Overall, these results indicate that injection of Shank3-siRNA, Nlgn3-siRNA, Fmr1-siRNA, Mecp2-siRNA, or Tsc1-siRNA in the dorsal striatum produced mild to severe repetitive behavior, and deficits in sociability or novel object preference. Of these, the knockdown of Mecp2 or Tsc1 produced the most robust changes in sociability and grooming behaviors.

Next, we examined the behavioral features of mice with striatal knockdown of Mecp2 or Tsc1 in more detail. In the sociability test using a three chamber apparatus, mice with Mecp2-siRNA injection displayed preference of a social target over an empty object. However, mice with Mecp2-siRNA injection tended to have less interaction with a social target compared to that of mice injected with the control-siRNA (siRNA×social target interaction; F(2, 33)=6.433, p=0.0044, two-way ANOVA). Mice injected with Tsc1-siRNA also showed decreased social interaction with a social target (Fig. 1I–K).

Mice with Tsc1 knockdown showed increased locomotion in the open field and reduced marble burying behavior compared to their respective controls with control-siRNA injection. Mice with Mecp2 knockdown tended to have increased locomotion (p=0.1876) and reduced marble burying (Fig. 1L, M) (siRNA×time interaction; F (6, 84)=3.694, p=0.0026; the siRNA main effects; F (1, 14)=3.556, p=0.0803, repeated two-way ANOVA and following Sidak post-hoc test).

Collectively, these results suggest that local inhibition of Shank3, Nlgn3, Fmr1, Mecp2, or Tsc1 in the dorsal striatum produces mild to severe behavioral changes with regard to repetitive behavior, sociability, or novel object preference, although there were some differences in phenotypic severity across these genetic changes and behavioral tests. The siRNA-mediated knockdown of Mecp2 or Tsc1 in the dorsal striatum resulted in ~50% reduction in Mecp2 or Tsc1 transcript levels compared to that of the controls, as assessed by RT-PCR (Fig. 1H). Despite this modest effect, mice with siRNA-mediated inhibition of Mecp2 or Tsc1 in the dorsal striatum exhibited autistic-like phenotypes.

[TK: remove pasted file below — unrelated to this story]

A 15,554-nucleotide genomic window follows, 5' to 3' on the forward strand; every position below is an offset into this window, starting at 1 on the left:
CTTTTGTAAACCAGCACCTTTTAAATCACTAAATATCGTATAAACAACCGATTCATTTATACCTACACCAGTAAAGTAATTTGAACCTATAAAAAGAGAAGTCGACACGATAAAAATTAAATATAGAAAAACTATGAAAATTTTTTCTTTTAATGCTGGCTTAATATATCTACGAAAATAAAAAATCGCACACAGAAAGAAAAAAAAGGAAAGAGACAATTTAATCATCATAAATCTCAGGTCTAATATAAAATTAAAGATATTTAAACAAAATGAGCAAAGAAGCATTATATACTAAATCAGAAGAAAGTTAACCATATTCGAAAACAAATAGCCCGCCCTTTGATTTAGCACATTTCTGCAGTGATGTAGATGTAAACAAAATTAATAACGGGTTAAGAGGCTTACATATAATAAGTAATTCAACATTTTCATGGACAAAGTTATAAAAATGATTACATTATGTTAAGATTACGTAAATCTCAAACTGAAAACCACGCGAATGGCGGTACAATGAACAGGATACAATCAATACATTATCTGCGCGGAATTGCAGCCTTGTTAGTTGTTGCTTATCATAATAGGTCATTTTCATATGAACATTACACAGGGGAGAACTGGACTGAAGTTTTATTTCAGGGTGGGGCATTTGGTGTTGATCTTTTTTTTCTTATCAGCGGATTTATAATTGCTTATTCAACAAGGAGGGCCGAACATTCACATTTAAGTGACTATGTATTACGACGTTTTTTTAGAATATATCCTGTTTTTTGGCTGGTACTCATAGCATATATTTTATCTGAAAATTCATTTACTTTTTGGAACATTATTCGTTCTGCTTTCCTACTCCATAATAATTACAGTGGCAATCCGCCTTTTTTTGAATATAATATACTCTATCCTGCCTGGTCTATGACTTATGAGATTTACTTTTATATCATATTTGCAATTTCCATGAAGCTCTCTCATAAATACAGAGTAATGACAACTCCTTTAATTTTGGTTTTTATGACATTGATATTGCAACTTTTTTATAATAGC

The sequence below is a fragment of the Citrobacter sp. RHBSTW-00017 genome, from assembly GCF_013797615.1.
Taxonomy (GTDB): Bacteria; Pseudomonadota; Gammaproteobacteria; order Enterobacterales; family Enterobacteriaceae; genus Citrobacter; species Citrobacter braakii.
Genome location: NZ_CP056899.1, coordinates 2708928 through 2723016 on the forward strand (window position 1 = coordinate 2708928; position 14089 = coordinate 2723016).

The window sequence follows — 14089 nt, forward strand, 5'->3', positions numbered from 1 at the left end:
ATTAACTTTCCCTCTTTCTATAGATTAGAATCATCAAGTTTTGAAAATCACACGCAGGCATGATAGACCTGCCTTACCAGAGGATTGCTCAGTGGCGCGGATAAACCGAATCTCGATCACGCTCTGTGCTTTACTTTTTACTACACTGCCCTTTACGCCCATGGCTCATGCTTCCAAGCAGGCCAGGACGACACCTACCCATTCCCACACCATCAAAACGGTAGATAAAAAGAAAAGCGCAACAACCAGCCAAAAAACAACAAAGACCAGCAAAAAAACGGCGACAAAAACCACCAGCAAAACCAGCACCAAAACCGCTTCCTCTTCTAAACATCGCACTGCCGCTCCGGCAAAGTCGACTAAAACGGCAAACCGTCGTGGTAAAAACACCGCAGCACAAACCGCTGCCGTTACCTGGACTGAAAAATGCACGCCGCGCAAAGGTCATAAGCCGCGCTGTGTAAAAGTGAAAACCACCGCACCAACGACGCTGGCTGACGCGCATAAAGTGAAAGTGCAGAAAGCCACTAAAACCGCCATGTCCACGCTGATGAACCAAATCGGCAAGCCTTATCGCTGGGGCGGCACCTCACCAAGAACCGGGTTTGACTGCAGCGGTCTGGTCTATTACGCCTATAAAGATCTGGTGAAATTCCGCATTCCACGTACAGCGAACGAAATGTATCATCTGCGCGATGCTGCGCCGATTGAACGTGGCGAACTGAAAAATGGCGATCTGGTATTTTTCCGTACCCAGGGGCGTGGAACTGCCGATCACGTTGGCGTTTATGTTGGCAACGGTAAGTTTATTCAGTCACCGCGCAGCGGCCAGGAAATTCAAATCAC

Autistic-like phenotypes induced by striatal inhibition of MeCP2 or TSC1 were rescued by rebalancing glutamate or dopaminergic activity

Recent pharmacological studies combined with siRNA-mediated functional analyses [5,6] demonstrated that the autistic-like phenotypes of AC5 KO mice or D2 KO mice were modulated by D-cycloserine (an NMDA agonist), fenobam (an mGluR5 antagonist), SCH23390 (a D1 antagonist) and/or ecopipam (a D1/5 antagonist). We examined whether the autistic-like phenotypes induced by inhibition of MeCP2 or TSC1 in the dorsal striatum could be modulated by pharmacologically targeting the dorsal striatum.

Mice with siRNA-mediated inhibition of Mecp2 in the dorsal stratum exhibited increased grooming behavior compared to that of controls. This increased grooming was suppressed by D-cycloserine (an NMDA agonist), fenobam (an mGluR5 antagonist), or ecopipam (a D1 partial antagonist), but not with SCH23390 (a D1 antagonist) (Fig. 2A, B). The behavioral deficits in the sociable novelty preference of mice with Mecp2 knockdown were reversed by D-cycloserine, SCH23390, or ecopipam, but not by fenobam (Fig. 2D, E). The impairment in novel object preference of mice with Mecp2 inhibition was rescued by D-cycloserine, fenobam, or ecopipam, but not by SCH23390 (Fig. 2G, H).

Mice with Tsc1 knockdown in the dorsal stratum exhibited increased grooming behavior compared to that of controls. However, this enhanced grooming could not be significantly reversed by D-cycloserine, fenobam, SCH23390, or ecopipam (Fig. 2A, C). In contrast, the social novelty preference deficits of mice with Tsc1 knockdown was rescued by D-cycloserine, fenobam, SCH23390 or ecopipam (Fig. 2D, F). The bluntness in novel object preference of mice with Tsc1 knockdown was also rescued by D-cycloserine, SCH23390 or ecopipam, but not by fenobam (Fig. 2G, I).